While Washington may be aflutter, and some may fear the United States is on the brink of a superpower showdown, the Cuban people have had no cause for concern about the Soviet troop "crisis."
Until yesterday most Cubans did not know a crisis supposedly existed. While Washington leveled charges and the U.S. press quoted and analyzed the subject at length, Cuba's leaders issued no domestic statements on the affair.
The Cuban press did not mention the troop situation. The only broadcasts referring to it came from the Voice of America and Miami commercial radio stations faintly picked up here.
With Friday's decision by President Fidel Castro -- apparently coordinated with similar statements by the Soviet Union -- to comment publicly on the U.S. charges, however, the Cubans decided to let their own people in on the international confrontation.
In a lengthy front-page article headlined, "Summary of the Development of an Artificial Crisis Created by the United States," the official Communist Party newspaper Granma printed a blow-by-blow rundown of the affair.
It began with Sen. Frank Church's Aug. 30 assertion that the presence of a Soviet combat brigade in Cuba had been "confirmed."
"Siginificantly," Granma said, echoing Castro's statement to U.S. reporters Friday, "the beginning of the campaign (by the United Sates) coincided with the opening of the sixth summit of nonaligned nations in Havana."
Castro charged Firday that the troop crisis, which he labeled "artificial" and "a complete comedy," initially had been made to embarrass him as host of the recent summit of nonaligned nations here.
The Cubans also announced yesterday that Castro's entire hour-and- 20-minute Friday press conference would be broadcast on Cuban television last night.
During the press conference, Castro called President Carter "dishonest, insincere and immoral" for creating a crisis over Soviet troops whose number and function Castro maintained had not changed in the past 17 years.
Cuba's domestic handling of the troop situation has followed a long established pattern. Foreign policy issues on which Castro makes no public statement usually are not mentioned in the Cuban press. While most Cubans were aware in late 1975 and early 1976 that men were being mobilized and shipped overseas, for example, they were not told where the troops were headed. There was no public acknowledgement or press speculation that mobilization even was occurring until the government made a foreign policy decision to reveal this information.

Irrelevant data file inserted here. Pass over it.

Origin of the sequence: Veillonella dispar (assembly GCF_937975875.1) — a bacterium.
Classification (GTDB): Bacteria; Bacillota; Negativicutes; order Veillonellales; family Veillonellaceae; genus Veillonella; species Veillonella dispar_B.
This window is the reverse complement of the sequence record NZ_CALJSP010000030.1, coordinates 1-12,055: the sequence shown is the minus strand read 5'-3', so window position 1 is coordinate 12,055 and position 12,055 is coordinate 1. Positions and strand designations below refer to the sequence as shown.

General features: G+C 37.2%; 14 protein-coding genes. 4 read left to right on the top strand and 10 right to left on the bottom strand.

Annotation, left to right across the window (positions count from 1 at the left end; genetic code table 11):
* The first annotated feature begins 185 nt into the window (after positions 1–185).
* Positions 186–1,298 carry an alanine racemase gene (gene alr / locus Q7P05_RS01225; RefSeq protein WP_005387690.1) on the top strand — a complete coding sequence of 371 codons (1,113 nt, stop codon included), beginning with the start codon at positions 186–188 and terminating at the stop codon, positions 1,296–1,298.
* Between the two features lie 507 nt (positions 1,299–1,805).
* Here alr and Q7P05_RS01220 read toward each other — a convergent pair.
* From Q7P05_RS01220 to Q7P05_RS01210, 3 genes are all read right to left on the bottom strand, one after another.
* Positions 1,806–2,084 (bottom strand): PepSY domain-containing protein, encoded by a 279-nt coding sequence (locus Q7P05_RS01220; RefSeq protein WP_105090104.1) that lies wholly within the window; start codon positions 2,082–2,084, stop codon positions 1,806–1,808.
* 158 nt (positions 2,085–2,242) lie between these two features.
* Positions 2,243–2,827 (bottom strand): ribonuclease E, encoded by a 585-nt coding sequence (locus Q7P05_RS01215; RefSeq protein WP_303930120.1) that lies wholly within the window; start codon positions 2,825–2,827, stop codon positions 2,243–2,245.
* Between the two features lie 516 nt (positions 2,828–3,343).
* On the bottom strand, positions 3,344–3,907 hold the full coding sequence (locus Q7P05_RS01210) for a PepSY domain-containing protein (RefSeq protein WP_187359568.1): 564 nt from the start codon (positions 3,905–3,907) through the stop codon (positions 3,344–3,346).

"We have no crisis here," one Cuban official said last week, when asked why Cubans had not been informed of the troop issue. "We don't like to alarm people."
The official asked why Cubans should become upset now over Soviet military personnel they have lived with for years.
Castro customarily summons the major U.S. media to Havana when he wants to send a message to Washington. A similar series of events, including the invitation of several specified reporters to talk with Castro, occurred last year when he decided to deny publicly the U.S. charges that Cuba had aided the Katangese invasion of Zaire.
The Cuban press, and even foreign correspondents based in Havana, generally are not allowed at these meetings. Once a statement has been made internationally, however, Cubans usually are informed of it immediately.
The current situation does not appear to be a decision to reveal the "crisis" to Cubans, but simply part of a pattern of broadcasting all of Castro's press conferences, regardless of who attends them.
In the broadcast, which probably will be shown several times on Cuban television in the next several days, Cubans will find out for the first time that the pending strategic arms limitation treaty between the United States and the Soviet Union is in trouble, and that Carter is in danger of losing his reelection campaign.
But they will not be told whether their government is training leftist guerrillas from such military-ruled countries as Guatemala and El Salvador -- which the United States has hinted could be one reason for basing the Soviet brigade here.
Asked that question at his press conference, Castro said he would leave it "for the CIA to figure out. Maybe in the next 17 years they can."